Canola Exports To China Blocked

“This artificial trade barrier is really becoming a big hindrance.”

– GREG POROZNI

China is not accepting new Canadian canola imports, despite telling the world’s top canola exporter recently that the oilseed carrying the common blackleg disease could enter some ports.

China has said it’s concerned about diseased canola, which it imports to use as cooking oil, infecting its domestic crop, but Canadian officials have said they believe China is simply winnowing down its large stockpiles.

“Everything is (at) a full stop,” said Greg Porozni, a member of the board of directors for the Canola Council of Canada and an Alberta canola grower. Canadian exporters have been unable to get permits from Chinese authorities, even for those Chinese crushers willing to accept the canola, he said.

The council estimates the dispute with China will cost the industry $1.3 billion, the value of sales last year, and affect one million tonnes of lost sales this crop year, Porozni said.

China was Canada’s biggest export market last year, importing 2.87 million tonnes.

Blackleg, a disease caused by a fungus that can kill the canola plant but poses no health risk to humans, is commonly found on canola seed. It is not a major threat to Canadian crops because of resistant crop varieties.

China has previously said it would restrict the import of Canadian canola with blackleg disease to ports away from rapeseed-growing areas as of Nov. 15, a move that takes away the ports favoured by Canadian exporters. The canola council had originally predicted the restrictions would curb Canada’s canola exports to China by 70 per cent.

China is still accepting Canadian canola that was shipped before the deadline but has not yet arrived, said an industry source, who asked not to be identified.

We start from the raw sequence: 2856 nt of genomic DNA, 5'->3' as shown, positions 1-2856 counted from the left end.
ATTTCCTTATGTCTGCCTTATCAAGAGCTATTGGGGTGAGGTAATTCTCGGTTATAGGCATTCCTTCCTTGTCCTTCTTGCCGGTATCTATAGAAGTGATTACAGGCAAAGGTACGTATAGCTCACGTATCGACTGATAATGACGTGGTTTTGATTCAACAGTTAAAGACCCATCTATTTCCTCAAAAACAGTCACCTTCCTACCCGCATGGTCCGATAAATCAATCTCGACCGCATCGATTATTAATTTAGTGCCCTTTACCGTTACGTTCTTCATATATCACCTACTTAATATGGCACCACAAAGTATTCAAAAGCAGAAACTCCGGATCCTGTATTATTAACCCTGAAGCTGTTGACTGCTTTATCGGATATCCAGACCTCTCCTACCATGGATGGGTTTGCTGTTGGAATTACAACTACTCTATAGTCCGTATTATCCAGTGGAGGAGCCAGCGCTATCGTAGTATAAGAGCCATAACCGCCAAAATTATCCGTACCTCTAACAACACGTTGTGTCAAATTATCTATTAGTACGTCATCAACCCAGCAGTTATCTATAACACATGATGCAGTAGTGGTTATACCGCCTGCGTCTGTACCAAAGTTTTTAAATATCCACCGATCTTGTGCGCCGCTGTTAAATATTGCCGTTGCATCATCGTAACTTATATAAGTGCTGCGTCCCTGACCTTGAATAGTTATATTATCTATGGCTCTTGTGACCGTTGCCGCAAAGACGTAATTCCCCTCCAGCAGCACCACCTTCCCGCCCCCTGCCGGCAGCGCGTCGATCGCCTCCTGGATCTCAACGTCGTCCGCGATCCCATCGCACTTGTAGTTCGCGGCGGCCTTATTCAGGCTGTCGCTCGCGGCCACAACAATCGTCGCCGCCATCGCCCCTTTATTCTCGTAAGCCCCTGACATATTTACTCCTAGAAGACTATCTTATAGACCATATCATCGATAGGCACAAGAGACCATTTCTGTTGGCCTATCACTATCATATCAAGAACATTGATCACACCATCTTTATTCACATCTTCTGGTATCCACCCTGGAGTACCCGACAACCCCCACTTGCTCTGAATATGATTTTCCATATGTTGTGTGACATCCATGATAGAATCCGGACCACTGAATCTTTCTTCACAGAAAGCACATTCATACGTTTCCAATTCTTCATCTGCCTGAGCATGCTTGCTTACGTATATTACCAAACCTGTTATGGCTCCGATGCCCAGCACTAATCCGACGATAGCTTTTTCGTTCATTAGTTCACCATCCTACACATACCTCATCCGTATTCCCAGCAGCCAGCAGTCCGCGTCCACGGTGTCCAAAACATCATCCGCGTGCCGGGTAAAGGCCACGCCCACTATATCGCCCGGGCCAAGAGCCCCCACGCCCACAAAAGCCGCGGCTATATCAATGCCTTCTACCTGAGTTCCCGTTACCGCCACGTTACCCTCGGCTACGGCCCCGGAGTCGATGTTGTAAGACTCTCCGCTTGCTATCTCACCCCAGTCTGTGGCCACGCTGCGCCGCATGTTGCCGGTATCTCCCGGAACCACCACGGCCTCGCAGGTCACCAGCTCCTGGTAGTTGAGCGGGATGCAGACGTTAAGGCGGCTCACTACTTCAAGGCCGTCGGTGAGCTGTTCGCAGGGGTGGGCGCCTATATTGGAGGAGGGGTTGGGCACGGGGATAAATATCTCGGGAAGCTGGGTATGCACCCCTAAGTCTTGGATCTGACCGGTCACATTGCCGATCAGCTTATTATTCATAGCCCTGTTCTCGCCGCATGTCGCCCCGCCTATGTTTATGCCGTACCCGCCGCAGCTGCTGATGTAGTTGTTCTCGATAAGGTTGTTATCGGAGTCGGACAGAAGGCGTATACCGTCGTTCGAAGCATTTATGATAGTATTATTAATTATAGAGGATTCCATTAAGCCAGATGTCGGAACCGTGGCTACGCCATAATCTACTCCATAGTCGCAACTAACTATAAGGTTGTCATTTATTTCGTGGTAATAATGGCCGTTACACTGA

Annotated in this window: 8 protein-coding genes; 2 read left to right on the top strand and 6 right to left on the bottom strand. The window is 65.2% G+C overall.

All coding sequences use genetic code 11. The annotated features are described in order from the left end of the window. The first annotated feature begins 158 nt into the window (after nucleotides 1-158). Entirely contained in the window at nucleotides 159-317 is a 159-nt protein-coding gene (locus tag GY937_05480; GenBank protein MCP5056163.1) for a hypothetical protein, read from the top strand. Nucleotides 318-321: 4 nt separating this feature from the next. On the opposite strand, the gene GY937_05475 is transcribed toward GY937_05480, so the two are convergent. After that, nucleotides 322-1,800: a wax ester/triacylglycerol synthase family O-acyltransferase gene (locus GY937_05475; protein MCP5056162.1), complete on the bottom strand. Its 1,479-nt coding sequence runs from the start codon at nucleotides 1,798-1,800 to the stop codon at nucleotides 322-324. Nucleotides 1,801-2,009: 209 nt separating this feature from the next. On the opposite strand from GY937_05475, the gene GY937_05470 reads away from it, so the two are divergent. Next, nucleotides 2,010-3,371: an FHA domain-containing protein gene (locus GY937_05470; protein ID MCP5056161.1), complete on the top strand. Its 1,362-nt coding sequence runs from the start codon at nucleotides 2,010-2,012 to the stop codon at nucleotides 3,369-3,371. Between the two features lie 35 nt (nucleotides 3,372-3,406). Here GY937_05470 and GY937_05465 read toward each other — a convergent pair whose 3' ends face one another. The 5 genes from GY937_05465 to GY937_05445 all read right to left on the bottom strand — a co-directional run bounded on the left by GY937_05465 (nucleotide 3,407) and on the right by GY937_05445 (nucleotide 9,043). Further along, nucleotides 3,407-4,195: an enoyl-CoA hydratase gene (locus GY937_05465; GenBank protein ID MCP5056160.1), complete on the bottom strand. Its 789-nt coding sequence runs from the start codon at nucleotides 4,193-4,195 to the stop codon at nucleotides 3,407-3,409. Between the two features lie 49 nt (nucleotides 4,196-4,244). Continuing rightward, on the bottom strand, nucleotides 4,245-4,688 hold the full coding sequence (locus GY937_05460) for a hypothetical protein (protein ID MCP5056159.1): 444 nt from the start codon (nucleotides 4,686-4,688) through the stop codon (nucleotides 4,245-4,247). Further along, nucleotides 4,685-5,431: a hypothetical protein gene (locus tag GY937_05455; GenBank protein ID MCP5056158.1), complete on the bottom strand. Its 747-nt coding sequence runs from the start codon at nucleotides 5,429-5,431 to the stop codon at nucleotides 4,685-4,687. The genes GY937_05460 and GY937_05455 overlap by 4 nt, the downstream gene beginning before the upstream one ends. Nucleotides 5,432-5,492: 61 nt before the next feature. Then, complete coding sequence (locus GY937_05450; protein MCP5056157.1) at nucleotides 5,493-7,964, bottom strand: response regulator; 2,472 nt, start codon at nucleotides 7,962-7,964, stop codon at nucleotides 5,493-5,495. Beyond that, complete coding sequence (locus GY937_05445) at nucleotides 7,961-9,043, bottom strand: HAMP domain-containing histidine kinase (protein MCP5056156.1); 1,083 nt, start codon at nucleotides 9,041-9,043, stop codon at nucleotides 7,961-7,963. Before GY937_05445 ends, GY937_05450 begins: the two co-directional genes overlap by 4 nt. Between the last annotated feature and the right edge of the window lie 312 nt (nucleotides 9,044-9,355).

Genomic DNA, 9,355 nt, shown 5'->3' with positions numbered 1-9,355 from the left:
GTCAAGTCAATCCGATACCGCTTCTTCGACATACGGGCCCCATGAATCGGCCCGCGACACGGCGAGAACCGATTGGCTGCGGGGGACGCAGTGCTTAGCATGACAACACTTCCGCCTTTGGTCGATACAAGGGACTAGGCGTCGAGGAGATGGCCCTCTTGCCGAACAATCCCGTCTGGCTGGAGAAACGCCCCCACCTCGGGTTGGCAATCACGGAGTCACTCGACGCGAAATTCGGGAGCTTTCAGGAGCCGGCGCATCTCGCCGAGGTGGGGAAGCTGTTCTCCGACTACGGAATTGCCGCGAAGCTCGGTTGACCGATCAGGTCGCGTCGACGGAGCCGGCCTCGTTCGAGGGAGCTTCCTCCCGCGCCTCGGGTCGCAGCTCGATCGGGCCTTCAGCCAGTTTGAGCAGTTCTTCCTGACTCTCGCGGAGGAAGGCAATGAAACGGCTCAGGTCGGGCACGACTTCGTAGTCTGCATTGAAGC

Canola without the disease could in theory move freely, however blackleg is common in Canadian canola.

China also has restrictions in place against Australian canola with blackleg disease as of Oct. 15.

“This artificial trade barrier is really becoming a big hindrance,” said Porozni, who is also an official with Alberta’s canola association. “This is really concerning us as an industry.”

Canada had already shipped between 1.1 million and 1.2 million tonnes to China before the restrictions took effect, he said.

Canadian Prime Minister Stephen Harper will visit China in early December and is expected to raise the canola issue. Canada sent officials to China to try and negotiate a resolution shortly after the dispute became public on Oct. 22. It’s unclear if those officials are still meeting in China, Porozni said.

Porozni said he’s concerned about the China dispute’s impact on canola prices for this and the following crop year.

ICE Canada front-month canola futures plunged four per cent on Oct. 22 but have since risen 6.6 per cent as traders said the market had already factored in the dispute.

About the author

Comments

explore

Stories from our other publications